UK’s ‘Cure’ for a Critical Nursing Shortage

Britain’s largest healthcare organization hopes to fill 40,000 jobs by paying for nursing education. It may be a preview of how to fill other critical job roles.

It’s a problem the UK has been facing since the height of the pandemic—a shortage in nurse. And with threats of a second virus wave either looming large, few see an answer.

But there may be one. The National Health Service, Britain's taxpayer-funded healthcare firm, is tackling a shortage of 40,000 nurses by taking the bold step of funding the education of nurses. Experts say, it’s a move which could become an option for business leaders with other critical skill shortages.

Starting this fall, students choosing to study nursing in England will receive a bursary of at least ?5,000 ($6,250) each year that they study from the NHS. Those payments are enough to cover more than half the cost of the tuition. Even more unusual is that the money doesn't have to get paid back no matter whether the student pursues a nursing career or not.

The cash incentive could be looked at like an advanced sign-on bonus. “If you looked at reward in its very broadest sense it's an upfront delivery of pay to encourage people to go down a career path," says Ben Frost, Korn Ferry's global manager for pay. The government-funded move also helps rectify the fact that the worry over student debt has pushed many people toward more lucrative careers than nursing. "It is not the highest-paid job out there, and high tuition fees can mean larger student debts," he says. The thought of such debts can be off-putting to some potential students.

Frost also looks at the government's program as a way of securing a pipeline of skilled workers for the future. That's particularly pertinent for training that is specialized and where students aren't easily able to switch to another career track. Specialized engineering is a clear example of a field where this sort of arrangement could work. "It doesn't work so well liberal arts degrees or other general study programs," Frost says.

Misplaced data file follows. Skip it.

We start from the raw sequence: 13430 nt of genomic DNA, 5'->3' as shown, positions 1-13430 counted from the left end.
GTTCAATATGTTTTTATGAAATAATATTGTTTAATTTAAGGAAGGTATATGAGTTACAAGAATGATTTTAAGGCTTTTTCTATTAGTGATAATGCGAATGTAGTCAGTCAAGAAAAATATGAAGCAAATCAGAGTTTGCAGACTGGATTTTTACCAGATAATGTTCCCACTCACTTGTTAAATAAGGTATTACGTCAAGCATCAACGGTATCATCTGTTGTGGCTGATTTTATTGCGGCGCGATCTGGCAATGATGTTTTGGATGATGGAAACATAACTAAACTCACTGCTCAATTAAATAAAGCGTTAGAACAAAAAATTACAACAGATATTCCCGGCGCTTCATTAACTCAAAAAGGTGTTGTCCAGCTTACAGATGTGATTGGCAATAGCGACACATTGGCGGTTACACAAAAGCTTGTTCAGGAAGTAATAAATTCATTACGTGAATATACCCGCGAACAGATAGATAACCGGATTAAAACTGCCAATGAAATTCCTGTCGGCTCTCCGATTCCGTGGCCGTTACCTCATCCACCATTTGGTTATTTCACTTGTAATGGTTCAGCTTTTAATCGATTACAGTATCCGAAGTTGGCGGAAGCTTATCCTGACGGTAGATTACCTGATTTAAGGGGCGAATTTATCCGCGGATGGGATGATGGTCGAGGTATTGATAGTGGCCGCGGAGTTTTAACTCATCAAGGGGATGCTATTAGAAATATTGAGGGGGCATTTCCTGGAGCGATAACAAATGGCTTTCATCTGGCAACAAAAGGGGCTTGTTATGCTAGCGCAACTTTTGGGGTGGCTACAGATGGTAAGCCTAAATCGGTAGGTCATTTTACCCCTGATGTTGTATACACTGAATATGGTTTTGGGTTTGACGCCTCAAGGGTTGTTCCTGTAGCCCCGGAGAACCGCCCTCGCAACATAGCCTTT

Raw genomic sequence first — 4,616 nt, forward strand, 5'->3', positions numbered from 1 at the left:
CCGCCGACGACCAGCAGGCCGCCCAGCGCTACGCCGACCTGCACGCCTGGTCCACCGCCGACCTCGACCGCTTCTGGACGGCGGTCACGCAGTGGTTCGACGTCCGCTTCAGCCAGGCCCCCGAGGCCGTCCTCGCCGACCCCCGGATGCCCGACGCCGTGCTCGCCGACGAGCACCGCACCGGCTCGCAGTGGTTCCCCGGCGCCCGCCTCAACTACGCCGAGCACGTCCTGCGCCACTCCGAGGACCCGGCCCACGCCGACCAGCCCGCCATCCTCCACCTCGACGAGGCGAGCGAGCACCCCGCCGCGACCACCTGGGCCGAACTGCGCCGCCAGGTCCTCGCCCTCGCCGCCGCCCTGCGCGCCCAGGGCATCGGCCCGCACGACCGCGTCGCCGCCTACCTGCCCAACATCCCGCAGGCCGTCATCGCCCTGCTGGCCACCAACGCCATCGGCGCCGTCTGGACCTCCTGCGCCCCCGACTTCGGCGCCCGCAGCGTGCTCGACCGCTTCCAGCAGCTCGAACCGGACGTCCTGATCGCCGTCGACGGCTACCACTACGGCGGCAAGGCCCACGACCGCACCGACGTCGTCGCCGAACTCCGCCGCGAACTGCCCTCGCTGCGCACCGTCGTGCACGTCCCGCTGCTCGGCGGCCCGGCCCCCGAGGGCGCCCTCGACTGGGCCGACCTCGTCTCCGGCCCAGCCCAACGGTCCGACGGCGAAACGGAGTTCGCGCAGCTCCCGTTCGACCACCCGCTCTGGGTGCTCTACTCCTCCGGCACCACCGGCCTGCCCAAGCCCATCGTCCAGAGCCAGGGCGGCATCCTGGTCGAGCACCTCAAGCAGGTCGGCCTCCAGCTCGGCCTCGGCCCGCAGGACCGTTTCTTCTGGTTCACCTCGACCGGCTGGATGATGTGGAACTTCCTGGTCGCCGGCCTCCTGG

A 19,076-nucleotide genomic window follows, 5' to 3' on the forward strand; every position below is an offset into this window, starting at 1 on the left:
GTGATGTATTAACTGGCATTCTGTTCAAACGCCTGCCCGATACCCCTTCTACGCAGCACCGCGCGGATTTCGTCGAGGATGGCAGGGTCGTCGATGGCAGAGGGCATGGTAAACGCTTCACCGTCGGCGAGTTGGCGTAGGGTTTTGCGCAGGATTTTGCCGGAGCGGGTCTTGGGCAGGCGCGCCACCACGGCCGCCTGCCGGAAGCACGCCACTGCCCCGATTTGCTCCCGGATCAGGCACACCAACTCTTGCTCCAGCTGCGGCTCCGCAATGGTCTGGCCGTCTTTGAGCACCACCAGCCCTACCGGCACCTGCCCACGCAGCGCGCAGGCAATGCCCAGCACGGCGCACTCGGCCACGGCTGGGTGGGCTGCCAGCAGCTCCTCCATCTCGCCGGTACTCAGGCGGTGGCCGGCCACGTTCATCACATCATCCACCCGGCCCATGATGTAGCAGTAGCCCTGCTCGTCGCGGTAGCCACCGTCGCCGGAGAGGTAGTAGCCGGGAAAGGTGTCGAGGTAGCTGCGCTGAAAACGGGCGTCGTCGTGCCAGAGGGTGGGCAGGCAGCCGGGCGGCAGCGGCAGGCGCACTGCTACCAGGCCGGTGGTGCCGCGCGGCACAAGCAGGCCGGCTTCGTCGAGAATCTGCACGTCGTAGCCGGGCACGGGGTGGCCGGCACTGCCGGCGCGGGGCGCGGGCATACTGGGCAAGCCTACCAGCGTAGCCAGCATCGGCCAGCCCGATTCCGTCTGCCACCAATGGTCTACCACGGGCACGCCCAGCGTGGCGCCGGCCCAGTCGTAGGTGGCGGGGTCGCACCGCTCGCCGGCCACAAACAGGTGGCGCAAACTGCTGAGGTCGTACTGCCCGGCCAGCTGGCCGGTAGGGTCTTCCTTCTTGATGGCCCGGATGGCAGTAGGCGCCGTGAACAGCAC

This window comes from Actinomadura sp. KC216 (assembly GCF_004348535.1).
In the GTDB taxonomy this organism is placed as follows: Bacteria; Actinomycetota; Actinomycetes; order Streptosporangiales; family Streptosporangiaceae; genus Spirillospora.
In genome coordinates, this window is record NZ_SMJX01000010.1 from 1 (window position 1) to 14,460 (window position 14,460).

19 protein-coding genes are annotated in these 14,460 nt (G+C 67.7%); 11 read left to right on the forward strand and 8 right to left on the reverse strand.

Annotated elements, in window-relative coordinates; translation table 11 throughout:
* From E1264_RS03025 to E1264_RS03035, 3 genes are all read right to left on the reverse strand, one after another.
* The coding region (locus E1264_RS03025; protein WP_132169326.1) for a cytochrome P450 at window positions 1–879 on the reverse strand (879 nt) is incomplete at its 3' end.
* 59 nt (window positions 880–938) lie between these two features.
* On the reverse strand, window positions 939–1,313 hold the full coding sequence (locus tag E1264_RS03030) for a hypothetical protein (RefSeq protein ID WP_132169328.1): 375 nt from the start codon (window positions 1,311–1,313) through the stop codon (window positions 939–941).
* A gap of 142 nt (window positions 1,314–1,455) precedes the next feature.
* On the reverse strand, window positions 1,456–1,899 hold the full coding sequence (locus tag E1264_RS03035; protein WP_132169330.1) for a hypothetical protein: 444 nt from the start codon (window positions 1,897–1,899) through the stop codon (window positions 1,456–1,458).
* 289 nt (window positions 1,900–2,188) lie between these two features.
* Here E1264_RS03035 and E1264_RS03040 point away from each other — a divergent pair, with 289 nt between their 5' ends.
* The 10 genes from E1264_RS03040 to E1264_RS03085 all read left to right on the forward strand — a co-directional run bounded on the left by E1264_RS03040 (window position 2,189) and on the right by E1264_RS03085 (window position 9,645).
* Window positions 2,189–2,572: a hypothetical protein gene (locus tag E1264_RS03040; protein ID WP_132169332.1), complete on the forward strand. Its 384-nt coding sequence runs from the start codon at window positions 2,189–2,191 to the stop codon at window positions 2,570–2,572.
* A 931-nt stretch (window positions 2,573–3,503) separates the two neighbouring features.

Some private sector companies run similar schemes where they put people through degree training programs and then ask for a minimum level of service to their employer in return. Those who leave the company before they have worked a minimum period typically need to repay the cost. “I don’t think it’s unreasonable to expect a minimum period of time to be worked for the company,” says Tom Hellier, head of rewards and benefits for UK and Ireland.

But companies that have the lowest level of restrictions on employees can reap greater rewards from their workers in terms of increased loyalty, says Hellier. “Placing fewer conditions on employees might signal that the organization trusts them to show more loyalty,” he says. “In my experience the level of trust in the relationship is one of the keys to unlocking greater motivation and engagement.”

Britain's Ministry of Defence rotates some people through positions at defense companies who make military equipment. That sort of rotation raises awareness of how the companies work. "That's an inspired way to help introduce greater diversity in ways of thinking,” Hellier says. But there are risks. “If people do go, they might not want to go back and there is a risk that people in the military might not fit with the private sector environment.”